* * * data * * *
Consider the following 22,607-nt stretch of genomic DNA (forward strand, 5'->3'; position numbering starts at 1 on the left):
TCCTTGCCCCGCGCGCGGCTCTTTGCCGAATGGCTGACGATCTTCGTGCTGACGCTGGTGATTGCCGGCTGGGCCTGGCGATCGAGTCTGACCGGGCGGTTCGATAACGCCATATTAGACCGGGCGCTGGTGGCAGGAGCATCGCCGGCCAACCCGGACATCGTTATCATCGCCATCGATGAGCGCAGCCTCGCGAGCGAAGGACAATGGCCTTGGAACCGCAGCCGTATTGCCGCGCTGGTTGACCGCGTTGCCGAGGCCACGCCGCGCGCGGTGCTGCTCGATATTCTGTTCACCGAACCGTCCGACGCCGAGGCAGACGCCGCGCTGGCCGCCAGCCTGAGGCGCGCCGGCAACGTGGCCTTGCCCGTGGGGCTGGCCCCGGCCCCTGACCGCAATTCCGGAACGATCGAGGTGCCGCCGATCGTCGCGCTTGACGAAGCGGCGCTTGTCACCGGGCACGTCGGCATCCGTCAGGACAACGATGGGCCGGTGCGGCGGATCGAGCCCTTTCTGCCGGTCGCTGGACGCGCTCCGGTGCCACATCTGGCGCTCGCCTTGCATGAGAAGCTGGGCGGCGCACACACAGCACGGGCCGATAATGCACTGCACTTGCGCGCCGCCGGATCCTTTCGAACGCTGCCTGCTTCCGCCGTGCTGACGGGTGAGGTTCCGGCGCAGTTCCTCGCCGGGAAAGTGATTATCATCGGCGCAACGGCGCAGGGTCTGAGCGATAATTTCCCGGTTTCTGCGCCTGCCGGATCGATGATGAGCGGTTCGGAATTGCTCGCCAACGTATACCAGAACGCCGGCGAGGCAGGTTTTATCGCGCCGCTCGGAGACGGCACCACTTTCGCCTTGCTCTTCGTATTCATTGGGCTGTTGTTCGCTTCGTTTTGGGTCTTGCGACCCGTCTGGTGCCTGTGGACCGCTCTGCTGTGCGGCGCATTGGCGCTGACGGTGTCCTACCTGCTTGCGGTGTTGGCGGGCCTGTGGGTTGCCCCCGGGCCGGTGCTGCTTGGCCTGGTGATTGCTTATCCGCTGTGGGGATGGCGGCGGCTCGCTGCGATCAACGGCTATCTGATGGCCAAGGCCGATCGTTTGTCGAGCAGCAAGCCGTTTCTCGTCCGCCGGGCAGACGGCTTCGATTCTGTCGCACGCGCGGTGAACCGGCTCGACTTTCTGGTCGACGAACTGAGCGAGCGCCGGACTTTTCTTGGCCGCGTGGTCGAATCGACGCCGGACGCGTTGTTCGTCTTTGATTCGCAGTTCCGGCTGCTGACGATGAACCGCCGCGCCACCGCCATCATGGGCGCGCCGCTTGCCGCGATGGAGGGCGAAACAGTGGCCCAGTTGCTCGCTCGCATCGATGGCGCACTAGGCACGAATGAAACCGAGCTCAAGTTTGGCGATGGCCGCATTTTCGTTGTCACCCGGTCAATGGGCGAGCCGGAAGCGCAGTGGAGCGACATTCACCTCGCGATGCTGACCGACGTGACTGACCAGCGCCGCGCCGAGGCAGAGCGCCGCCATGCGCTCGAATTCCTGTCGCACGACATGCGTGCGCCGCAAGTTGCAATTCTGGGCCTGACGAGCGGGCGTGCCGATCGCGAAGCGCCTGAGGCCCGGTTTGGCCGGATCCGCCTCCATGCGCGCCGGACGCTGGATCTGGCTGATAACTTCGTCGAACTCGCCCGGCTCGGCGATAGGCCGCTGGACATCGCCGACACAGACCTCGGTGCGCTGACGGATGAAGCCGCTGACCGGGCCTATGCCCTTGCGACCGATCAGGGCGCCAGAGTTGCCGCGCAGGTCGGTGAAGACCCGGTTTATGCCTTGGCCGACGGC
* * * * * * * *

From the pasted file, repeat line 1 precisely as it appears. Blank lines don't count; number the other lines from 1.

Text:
Consider the following 22,607-nt stretch of genomic DNA (forward strand, 5'->3'; position numbering starts at 1 on the left):